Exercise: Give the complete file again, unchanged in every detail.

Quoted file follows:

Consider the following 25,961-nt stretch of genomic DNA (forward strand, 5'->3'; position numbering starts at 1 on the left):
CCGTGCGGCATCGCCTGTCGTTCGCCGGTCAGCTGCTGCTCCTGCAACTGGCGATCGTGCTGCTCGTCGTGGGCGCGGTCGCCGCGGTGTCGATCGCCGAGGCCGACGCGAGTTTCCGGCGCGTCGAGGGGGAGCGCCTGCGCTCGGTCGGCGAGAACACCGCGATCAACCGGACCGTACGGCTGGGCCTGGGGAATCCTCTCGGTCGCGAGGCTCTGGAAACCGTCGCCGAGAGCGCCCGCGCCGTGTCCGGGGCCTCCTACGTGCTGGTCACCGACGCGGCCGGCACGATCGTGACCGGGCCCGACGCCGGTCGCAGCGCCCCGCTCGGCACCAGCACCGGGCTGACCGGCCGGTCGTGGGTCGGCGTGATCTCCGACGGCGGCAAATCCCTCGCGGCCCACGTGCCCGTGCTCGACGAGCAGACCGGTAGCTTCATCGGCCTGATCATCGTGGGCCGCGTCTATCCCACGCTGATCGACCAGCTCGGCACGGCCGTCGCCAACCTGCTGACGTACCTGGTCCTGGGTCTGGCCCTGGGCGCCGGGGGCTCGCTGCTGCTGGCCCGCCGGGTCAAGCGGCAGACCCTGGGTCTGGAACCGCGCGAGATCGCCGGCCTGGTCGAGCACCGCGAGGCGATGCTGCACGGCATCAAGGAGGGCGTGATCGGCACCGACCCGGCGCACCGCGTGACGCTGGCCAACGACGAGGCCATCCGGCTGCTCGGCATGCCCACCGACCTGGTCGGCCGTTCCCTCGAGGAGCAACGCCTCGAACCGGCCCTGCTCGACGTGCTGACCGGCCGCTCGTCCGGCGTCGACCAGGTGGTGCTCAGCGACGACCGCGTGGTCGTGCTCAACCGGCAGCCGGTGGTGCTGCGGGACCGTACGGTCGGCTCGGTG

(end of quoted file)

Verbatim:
Consider the following 25,961-nt stretch of genomic DNA (forward strand, 5'->3'; position numbering starts at 1 on the left):
CCGTGCGGCATCGCCTGTCGTTCGCCGGTCAGCTGCTGCTCCTGCAACTGGCGATCGTGCTGCTCGTCGTGGGCGCGGTCGCCGCGGTGTCGATCGCCGAGGCCGACGCGAGTTTCCGGCGCGTCGAGGGGGAGCGCCTGCGCTCGGTCGGCGAGAACACCGCGATCAACCGGACCGTACGGCTGGGCCTGGGGAATCCTCTCGGTCGCGAGGCTCTGGAAACCGTCGCCGAGAGCGCCCGCGCCGTGTCCGGGGCCTCCTACGTGCTGGTCACCGACGCGGCCGGCACGATCGTGACCGGGCCCGACGCCGGTCGCAGCGCCCCGCTCGGCACCAGCACCGGGCTGACCGGCCGGTCGTGGGTCGGCGTGATCTCCGACGGCGGCAAATCCCTCGCGGCCCACGTGCCCGTGCTCGACGAGCAGACCGGTAGCTTCATCGGCCTGATCATCGTGGGCCGCGTCTATCCCACGCTGATCGACCAGCTCGGCACGGCCGTCGCCAACCTGCTGACGTACCTGGTCCTGGGTCTGGCCCTGGGCGCCGGGGGCTCGCTGCTGCTGGCCCGCCGGGTCAAGCGGCAGACCCTGGGTCTGGAACCGCGCGAGATCGCCGGCCTGGTCGAGCACCGCGAGGCGATGCTGCACGGCATCAAGGAGGGCGTGATCGGCACCGACCCGGCGCACCGCGTGACGCTGGCCAACGACGAGGCCATCCGGCTGCTCGGCATGCCCACCGACCTGGTCGGCCGTTCCCTCGAGGAGCAACGCCTCGAACCGGCCCTGCTCGACGTGCTGACCGGCCGCTCGTCCGGCGTCGACCAGGTGGTGCTCAGCGACGACCGCGTGGTCGTGCTCAACCGGCAGCCGGTGGTGCTGCGGGACCGTACGGTCGGCTCGGTG